Guardianship gives someone (usually a local authority social care department) the exclusive right to decide where a person should live – but in doing so they cannot deprive the person of their liberty (see Deprivation of Liberty Safeguards). The guardian can also require the person to attend for treatment, work, training or education at specific times and places, and they can demand that a doctor, approved social worker or another relevant person have access to the person wherever they live. Guardianship can apply whether or not the person has the mental capacity to make decisions about care and treatment. It does not give anyone the right to treat the person without their permission or to consent to treatment on their behalf.

Decision makers must never consider guardianship as a way to avoid applying the MCA.

5. Community Treatment Orders

A Community Treatment Order (CTO) is used where it is necessary for the patient’s health or safety or for the protection of others to continue to receive treatment after their discharge from hospital. It seeks to prevent the ‘revolving door’ scenario and the harm which could arise from relapse.

A key feature of the CTO framework is that it is suitable only where there is no reason to think that the patient will need further treatment as a detained in-patient for the time being, but where the responsible clinician needs to be able to recall the patient to hospital if necessary.

5.1 Deprivation of liberty while on a CTO, leave or subject to guardianship

Patients who are on a CTO or on leave, and who lack capacity to consent to the arrangements required for their care or treatment, may occasionally need to be detained for further care or treatment for their mental disorder in circumstances in which recall to hospital for this purpose is not considered necessary. They might also need to be admitted to a care home or hospital because of physical health problems.

If the person is to be detained in a registered care home, a DoLS authorisation must be obtained. A deprivation of liberty can exist alongside a CTO or leave of absence, as long as there is no conflict with the conditions of the CTO or leave set by the patient’s responsible clinician.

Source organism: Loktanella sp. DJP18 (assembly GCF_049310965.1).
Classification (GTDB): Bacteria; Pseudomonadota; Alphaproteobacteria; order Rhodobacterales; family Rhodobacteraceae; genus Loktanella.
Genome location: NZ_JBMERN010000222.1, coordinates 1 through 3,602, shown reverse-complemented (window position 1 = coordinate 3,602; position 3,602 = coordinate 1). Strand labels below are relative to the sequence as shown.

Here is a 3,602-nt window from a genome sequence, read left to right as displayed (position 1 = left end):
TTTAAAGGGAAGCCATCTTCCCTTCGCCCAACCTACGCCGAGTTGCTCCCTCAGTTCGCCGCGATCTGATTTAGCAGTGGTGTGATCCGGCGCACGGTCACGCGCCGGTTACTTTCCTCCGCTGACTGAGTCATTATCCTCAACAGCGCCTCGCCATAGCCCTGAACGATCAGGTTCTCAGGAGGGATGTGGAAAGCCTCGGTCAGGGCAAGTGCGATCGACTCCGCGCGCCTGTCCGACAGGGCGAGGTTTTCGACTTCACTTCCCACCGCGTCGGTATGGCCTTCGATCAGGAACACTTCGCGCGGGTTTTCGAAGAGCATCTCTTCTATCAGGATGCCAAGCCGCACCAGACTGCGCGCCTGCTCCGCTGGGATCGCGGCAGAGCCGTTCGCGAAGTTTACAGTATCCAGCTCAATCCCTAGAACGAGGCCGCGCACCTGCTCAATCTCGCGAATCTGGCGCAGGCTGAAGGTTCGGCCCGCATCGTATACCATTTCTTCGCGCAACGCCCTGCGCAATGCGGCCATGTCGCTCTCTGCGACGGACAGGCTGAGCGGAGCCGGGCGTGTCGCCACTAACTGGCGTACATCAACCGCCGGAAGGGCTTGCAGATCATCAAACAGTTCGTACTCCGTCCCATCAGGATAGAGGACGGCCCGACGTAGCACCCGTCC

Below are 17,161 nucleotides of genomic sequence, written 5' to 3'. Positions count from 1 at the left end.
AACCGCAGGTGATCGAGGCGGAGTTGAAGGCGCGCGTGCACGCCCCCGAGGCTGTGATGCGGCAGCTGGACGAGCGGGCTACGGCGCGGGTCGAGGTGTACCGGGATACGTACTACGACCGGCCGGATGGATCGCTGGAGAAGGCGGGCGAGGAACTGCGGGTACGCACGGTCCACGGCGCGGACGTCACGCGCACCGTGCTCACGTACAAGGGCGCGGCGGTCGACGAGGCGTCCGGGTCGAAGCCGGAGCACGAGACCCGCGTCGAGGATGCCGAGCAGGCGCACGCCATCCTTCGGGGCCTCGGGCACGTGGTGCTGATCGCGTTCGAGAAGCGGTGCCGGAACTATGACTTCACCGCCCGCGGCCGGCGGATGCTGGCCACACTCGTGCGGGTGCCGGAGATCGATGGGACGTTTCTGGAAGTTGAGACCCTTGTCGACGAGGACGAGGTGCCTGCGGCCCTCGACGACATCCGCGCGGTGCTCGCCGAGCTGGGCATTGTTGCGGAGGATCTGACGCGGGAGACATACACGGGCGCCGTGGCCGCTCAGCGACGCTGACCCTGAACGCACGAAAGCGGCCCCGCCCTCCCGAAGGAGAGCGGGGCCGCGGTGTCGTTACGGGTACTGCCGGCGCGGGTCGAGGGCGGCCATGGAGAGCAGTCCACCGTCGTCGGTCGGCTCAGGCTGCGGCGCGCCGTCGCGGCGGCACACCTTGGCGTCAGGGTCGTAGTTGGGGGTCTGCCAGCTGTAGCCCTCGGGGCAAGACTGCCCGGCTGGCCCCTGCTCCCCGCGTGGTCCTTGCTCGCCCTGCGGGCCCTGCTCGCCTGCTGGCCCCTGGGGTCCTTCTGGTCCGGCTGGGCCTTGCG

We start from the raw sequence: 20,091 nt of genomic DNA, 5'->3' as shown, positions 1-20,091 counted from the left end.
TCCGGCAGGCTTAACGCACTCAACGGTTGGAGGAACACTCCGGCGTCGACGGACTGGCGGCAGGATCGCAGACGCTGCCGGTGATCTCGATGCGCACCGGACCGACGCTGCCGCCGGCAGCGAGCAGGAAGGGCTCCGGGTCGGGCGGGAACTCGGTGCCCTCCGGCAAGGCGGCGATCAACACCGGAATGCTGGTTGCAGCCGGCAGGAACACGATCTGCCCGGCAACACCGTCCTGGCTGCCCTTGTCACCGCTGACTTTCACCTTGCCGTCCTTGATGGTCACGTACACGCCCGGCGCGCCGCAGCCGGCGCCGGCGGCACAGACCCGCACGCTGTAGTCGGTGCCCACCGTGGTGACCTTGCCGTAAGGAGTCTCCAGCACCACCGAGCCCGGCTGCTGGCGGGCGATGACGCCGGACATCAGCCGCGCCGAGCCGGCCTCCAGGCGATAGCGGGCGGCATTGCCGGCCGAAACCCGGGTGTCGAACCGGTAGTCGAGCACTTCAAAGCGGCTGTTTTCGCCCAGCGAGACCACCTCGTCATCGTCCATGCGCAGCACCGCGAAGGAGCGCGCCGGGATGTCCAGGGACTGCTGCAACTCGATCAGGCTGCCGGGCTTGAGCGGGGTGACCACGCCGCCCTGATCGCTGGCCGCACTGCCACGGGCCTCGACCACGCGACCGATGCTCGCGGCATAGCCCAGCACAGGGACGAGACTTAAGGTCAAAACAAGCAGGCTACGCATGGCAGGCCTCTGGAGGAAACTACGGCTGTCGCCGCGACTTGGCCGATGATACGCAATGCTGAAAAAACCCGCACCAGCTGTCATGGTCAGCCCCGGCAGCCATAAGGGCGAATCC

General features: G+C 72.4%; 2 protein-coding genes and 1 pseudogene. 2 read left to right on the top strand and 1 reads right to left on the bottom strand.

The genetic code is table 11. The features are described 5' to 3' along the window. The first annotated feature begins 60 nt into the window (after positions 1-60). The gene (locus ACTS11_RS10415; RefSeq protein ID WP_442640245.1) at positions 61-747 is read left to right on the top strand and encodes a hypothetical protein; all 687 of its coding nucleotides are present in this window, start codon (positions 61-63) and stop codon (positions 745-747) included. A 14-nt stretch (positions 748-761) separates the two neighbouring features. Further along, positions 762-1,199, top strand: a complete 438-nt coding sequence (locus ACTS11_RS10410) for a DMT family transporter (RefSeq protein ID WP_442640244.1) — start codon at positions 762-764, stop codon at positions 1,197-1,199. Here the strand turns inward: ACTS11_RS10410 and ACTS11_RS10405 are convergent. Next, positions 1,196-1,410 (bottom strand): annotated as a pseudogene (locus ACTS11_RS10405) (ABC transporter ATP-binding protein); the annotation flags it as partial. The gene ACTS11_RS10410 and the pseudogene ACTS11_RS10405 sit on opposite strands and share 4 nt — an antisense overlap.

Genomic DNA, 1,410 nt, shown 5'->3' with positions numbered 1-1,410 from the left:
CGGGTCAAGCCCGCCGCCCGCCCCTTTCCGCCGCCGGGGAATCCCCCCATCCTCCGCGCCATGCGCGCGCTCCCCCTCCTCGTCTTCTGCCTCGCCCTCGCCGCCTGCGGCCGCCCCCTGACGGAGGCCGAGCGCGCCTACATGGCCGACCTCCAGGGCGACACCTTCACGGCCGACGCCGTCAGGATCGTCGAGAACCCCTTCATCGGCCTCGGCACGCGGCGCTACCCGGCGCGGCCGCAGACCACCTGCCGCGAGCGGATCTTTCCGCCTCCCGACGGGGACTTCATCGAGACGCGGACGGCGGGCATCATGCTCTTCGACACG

If the person is to be detained in a hospital for further treatment for mental disorder (whether or not they will also receive treatment for physical health problems), they should be recalled so they can be treated under the MHA. The MCA cannot be used to authorise the deprivation of their liberty.

6. How does the Mental Capacity Act affect People covered by the Mental Health Act?

There is no reason to assume a person lacks mental capacity to make their own decisions just because they are subject under the MHA to:

  • detention;
  • guardianship; or
  • after-care under supervision.

People who lack mental capacity to make specific decisions are still protected by the MCA even if they are subject to the MHA (this includes people who are subject to the MHA as a result of court proceedings). But there are four important exceptions:

  • if a person is liable to be detained under the MHA, decision makers cannot normally rely on the MCA to give mental health treatment or make decisions about that treatment on someone’s behalf;
  • if a person can be given mental health treatment without their consent because they are liable to be detained under the MHA, they can also be given mental health treatment that goes against an advance decision to refuse treatment;
  • if a person is subject to guardianship, the guardian has the exclusive right to take certain decisions, including where the person is to live; and
  • Independent Mental Capacity Advocates (IMCAs) do not have to be involved in decisions about serious medical treatment or accommodation, if the decisions are made under the MHA (see Independent Mental Capacity Advocacy Service chapter).

7. What are the Implications for People who need Treatment for a Mental Disorder?

Under the MHA, subject to certain conditions, doctors can give treatment for mental disorders to detained patients without their consent – whether or not they have the mental capacity to give that consent.

Where Part 4 of the MHA applies, the MCA cannot be used to give medical treatment for a mental disorder to patients who lack mental capacity to consent. Nor can anyone else, like an attorney or a deputy, use the MCA to give consent for that treatment. This is because Part 4 of the MHA already allows clinicians, if they comply with the relevant rules, to give patients medical treatment for mental disorder even though they lack the capacity to consent. In this context, medical treatment includes nursing and care, habilitation and rehabilitation under medical supervision.